Mitt Romney, a Republican’s Republican — the party’s presidential nominee in 2012 — was the lone GOP senator to break ranks with the party by deciding to convict Trump of an impeachable offense during the Senate impeachment trial.

The reaction to Romney’s courageous stand? It was to vilify him by Republicans who are standing foursquare behind the man I consider to be the Republican In Name Only in chief. Yes, Donald Trump is the RINO in chief. He’s a man with no history of backing GOP policies prior to running for president as a Republican in 2016.

The president who never sought a public office prior to seeking the presidency four years ago has clamped a stranglehold on the party. Meanwhile, an actual Republican — such as Mitt Romney — is being pounded, pummeled and pilloried because he was voting his conscience.

The head of the Conservative Political Action Conference told Romney to stay away. Others on the right wing said Romney could place himself in physical danger were he to attend the CPAC event.

Trump, who embodies the phony Republican, has become the real thing in the eyes of those who are beholden to him. Yes, the man with no ideological or moral grounding except to policies that benefit him personally has become the epitome of a political party with which he has no history.


Standing with a courageous GOP senator

I want to stand with an embattled Republican U.S. senator who chose to honor his sacred oath rather than following a path toward blind partisan fealty.

Mitt Romney, the GOP’s 2012 presidential nominee, voted to convict Donald John Trump on an allegation of abuse of power when the Senate cast its vote to acquit the current president.

That has brought a barrage of scorn and recrimination from Trump’s loyalists. One of them is Fox News talker Jeanine Pirro, a former judge from New York who said this, according to The Guardian: “get the hell out of the United States Senate,” while claiming that “your dream of endearing yourself to the Trump-hating left is a joke.”

Sigh …

Pirro doesn’t know what she’s talking about.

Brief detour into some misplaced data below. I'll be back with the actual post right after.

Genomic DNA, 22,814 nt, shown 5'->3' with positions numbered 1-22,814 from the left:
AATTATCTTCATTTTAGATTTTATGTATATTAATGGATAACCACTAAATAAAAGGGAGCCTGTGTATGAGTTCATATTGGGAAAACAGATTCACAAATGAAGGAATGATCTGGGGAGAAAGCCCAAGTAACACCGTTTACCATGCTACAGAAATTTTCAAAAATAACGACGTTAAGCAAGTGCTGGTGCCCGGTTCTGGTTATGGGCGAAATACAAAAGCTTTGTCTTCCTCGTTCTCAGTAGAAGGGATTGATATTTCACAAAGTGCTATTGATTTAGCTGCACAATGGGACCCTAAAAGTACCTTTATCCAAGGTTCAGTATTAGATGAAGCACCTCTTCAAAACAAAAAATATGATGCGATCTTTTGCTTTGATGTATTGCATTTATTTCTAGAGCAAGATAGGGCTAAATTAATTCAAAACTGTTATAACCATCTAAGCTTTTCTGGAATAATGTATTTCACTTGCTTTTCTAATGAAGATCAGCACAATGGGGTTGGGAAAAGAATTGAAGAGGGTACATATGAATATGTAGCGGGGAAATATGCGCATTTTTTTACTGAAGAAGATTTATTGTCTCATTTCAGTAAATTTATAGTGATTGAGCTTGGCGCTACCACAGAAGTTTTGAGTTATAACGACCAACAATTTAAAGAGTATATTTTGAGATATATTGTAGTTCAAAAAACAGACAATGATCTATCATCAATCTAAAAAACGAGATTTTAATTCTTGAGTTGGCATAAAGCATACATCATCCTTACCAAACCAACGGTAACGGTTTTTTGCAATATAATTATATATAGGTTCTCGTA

Sen. Romney, a freshman from Utah, is more of a Republican than Pirro or her Fox pals ever have been or ever hope to be. He is a man of deep religious faith. He takes the oath he took to deliver “impartial justice” as seriously as he could take any oath he’s ever taken.

So he voted to convict Trump on a single charge brought to the Senate from the House of Representatives impeachment. Trump was still acquitted. Romney’s vote didn’t matter, a point he made while declaring his intention to cast a “guilty” vote in a speech on the Senate floor.

I am reminded a bit by a former Republican House member I got to know well while I worked as editorial page editor of the Amarillo Globe-News.

Larry Combest represented the 19th Congressional District, which for a time included the southern portion of Amarillo. In the mid-1990s, Combest resisted a GOP-led farm policy overhaul. It was called “Freedom to Farm.” Combest stuck it in then-House Speaker Newt Gingrich’s eye when he opposed the Freedom to Farm legislation.

Gingrich demanded loyalty to the party platform. Combest was unwilling to grant it. Why? Because the farmers and ranchers in West Texas — for whom Combest worked — opposed the legislation. Combest was more loyal to them than to the House party leadership.

Accordingly, Mitt Romney was more loyal to the oath he took than to the president of the United States. Mitt Romney didn’t get my vote for POTUS in 2012. He gets my undying respect now.